In a recent episode of Legal Insights podcast, leading defense attorney Kristin Paulding, founding partner at 7 Cities Law, outlines what they don’t tell parents about a child’s rights at school in Virginia Beach, VA. For more information please visit https://7citieslaw.com
— In a recent episode of Legal Insights podcast, Kristin Paulding, founding partner at 7 Cities Law, revealed what they don’t tell parents about a child’s rights at school in Virginia Beach, VA.
For more information please visit https://7citieslaw.com/
When asked for a comment, Paulding said, "In Virginia, most people don't realize that the police can come and talk to their child at school or bring them down to the police station without the parent's permission. And the officers don’t need to ask permission to have the parent present either.”
She further mentioned that, more often than not, parents won't realize that their child is being interviewed at the police station until the interview is over.
When asked which precautions parents should take, Paulding said, "You have to talk to your child, because they should understand that they have the absolute right to remain silent. So, they do not have to speak with the police. If they are called down to the principal’s office or the school’s police officer to discuss certain things, they have the right to remain silent and ask for their parent or lawyer present before that conversation takes place.”
When it comes to their children’s rights, parents should also be aware of the use of cell phones as evidence.
When asked to elaborate, Paulding said, “Cell phones are a hot piece of evidence right now. It’s a way for police to track who you’re talking to, where your location is, your social media and photographs, and who you’re hanging out with. If the police can get someone’s cell phone and get permission to look through that phone, then they can uncover a lot of things that are helpful or harmful to their investigation.”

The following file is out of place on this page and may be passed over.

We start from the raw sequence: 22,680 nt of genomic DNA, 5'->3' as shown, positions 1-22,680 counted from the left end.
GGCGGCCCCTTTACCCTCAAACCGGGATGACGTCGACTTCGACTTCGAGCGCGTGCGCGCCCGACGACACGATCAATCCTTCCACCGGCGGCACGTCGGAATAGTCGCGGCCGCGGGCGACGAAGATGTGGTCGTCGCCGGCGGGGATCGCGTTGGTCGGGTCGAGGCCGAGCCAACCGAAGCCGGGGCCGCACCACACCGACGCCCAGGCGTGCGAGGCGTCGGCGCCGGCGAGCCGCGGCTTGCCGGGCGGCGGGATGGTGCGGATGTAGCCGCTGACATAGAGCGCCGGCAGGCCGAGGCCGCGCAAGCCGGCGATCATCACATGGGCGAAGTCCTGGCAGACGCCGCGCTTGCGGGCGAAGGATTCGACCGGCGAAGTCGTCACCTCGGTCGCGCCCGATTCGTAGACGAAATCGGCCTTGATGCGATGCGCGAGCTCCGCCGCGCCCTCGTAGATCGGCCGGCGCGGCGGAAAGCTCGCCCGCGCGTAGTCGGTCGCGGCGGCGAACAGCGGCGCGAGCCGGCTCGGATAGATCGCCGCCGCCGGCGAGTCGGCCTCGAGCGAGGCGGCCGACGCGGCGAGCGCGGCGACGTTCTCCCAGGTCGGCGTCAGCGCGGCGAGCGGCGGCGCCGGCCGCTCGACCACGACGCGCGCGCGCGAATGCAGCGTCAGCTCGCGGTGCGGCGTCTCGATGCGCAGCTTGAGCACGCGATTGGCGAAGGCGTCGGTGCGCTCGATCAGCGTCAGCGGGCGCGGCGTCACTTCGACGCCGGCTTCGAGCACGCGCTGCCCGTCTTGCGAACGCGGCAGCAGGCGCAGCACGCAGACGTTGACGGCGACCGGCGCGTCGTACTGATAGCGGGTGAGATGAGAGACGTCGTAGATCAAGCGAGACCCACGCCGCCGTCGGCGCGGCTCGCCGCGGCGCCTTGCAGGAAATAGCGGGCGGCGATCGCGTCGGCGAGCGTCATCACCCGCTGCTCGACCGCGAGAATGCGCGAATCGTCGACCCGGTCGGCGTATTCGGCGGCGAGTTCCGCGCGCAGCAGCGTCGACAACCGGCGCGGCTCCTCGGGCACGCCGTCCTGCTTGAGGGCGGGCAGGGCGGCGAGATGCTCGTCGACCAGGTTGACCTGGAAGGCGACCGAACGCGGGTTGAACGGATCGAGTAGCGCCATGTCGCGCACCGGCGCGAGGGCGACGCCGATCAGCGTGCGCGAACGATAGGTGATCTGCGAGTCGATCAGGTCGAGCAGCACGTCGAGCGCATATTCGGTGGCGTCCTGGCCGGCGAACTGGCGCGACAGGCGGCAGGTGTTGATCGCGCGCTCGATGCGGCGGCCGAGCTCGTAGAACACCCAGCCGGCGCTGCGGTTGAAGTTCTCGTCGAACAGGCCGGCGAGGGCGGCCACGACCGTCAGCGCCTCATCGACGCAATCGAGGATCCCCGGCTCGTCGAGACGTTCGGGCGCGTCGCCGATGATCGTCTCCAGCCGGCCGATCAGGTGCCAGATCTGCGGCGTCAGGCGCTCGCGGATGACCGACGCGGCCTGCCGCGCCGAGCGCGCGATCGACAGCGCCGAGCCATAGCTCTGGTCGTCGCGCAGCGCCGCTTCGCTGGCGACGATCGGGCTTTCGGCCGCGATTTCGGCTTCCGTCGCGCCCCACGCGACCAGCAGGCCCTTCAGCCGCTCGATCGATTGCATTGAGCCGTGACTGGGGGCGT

According to Paulding, it’s important to note that while a police officer can take a cell phone, they need permission to look through the phone without a search warrant. When asked to hand over their phone for a search, kids who respect authority figures will agree. However, Paulding strongly advises against this.
“Don’t give the police your passcode or open up your phone for them to have access to the whole phone, because you never know what they’re looking for and what they’re potentially going to find. By agreeing to do this, you’re basically handing over free evidence to them, and you don’t want to do that.”
When asked what advice she would give minors who are being questioned, she said, “It’s important to know that if you’re not comfortable, don’t say anything at the moment. It doesn’t mean you can’t talk to someone later on, but wait until you talk to your parent or someone you trust and then decide how to go forward."
Name: Kristin Paulding
Email: Send Email
Organization: 7 Cities Law
Address: Building 4, #423, 291 Independence Blvd, Virginia Beach, VA 23462, United States
Release ID: 88950730